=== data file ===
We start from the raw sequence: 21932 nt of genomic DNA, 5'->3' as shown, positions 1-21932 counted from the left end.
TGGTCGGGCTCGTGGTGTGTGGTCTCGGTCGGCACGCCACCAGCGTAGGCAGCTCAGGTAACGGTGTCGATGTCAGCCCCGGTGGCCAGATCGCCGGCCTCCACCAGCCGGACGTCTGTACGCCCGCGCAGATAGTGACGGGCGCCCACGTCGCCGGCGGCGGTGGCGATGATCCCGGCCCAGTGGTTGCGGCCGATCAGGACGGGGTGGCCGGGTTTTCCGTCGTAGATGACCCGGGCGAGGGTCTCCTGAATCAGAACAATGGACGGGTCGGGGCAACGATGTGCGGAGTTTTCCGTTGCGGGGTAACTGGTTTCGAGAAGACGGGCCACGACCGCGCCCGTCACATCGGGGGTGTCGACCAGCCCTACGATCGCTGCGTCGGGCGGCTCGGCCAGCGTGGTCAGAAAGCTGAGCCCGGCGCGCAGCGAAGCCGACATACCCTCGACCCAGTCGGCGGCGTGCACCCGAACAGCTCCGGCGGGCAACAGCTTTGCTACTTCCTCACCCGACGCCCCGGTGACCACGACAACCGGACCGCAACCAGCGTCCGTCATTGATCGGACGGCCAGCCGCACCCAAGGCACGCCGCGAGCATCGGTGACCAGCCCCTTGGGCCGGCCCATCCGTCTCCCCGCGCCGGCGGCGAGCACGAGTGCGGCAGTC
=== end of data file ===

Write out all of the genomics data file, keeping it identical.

We start from the raw sequence: 21932 nt of genomic DNA, 5'->3' as shown, positions 1-21932 counted from the left end.
TGGTCGGGCTCGTGGTGTGTGGTCTCGGTCGGCACGCCACCAGCGTAGGCAGCTCAGGTAACGGTGTCGATGTCAGCCCCGGTGGCCAGATCGCCGGCCTCCACCAGCCGGACGTCTGTACGCCCGCGCAGATAGTGACGGGCGCCCACGTCGCCGGCGGCGGTGGCGATGATCCCGGCCCAGTGGTTGCGGCCGATCAGGACGGGGTGGCCGGGTTTTCCGTCGTAGATGACCCGGGCGAGGGTCTCCTGAATCAGAACAATGGACGGGTCGGGGCAACGATGTGCGGAGTTTTCCGTTGCGGGGTAACTGGTTTCGAGAAGACGGGCCACGACCGCGCCCGTCACATCGGGGGTGTCGACCAGCCCTACGATCGCTGCGTCGGGCGGCTCGGCCAGCGTGGTCAGAAAGCTGAGCCCGGCGCGCAGCGAAGCCGACATACCCTCGACCCAGTCGGCGGCGTGCACCCGAACAGCTCCGGCGGGCAACAGCTTTGCTACTTCCTCACCCGACGCCCCGGTGACCACGACAACCGGACCGCAACCAGCGTCCGTCATTGATCGGACGGCCAGCCGCACCCAAGGCACGCCGCGAGCATCGGTGACCAGCCCCTTGGGCCGGCCCATCCGTCTCCCCGCGCCGGCGGCGAGCACGAGTGCGGCAGTC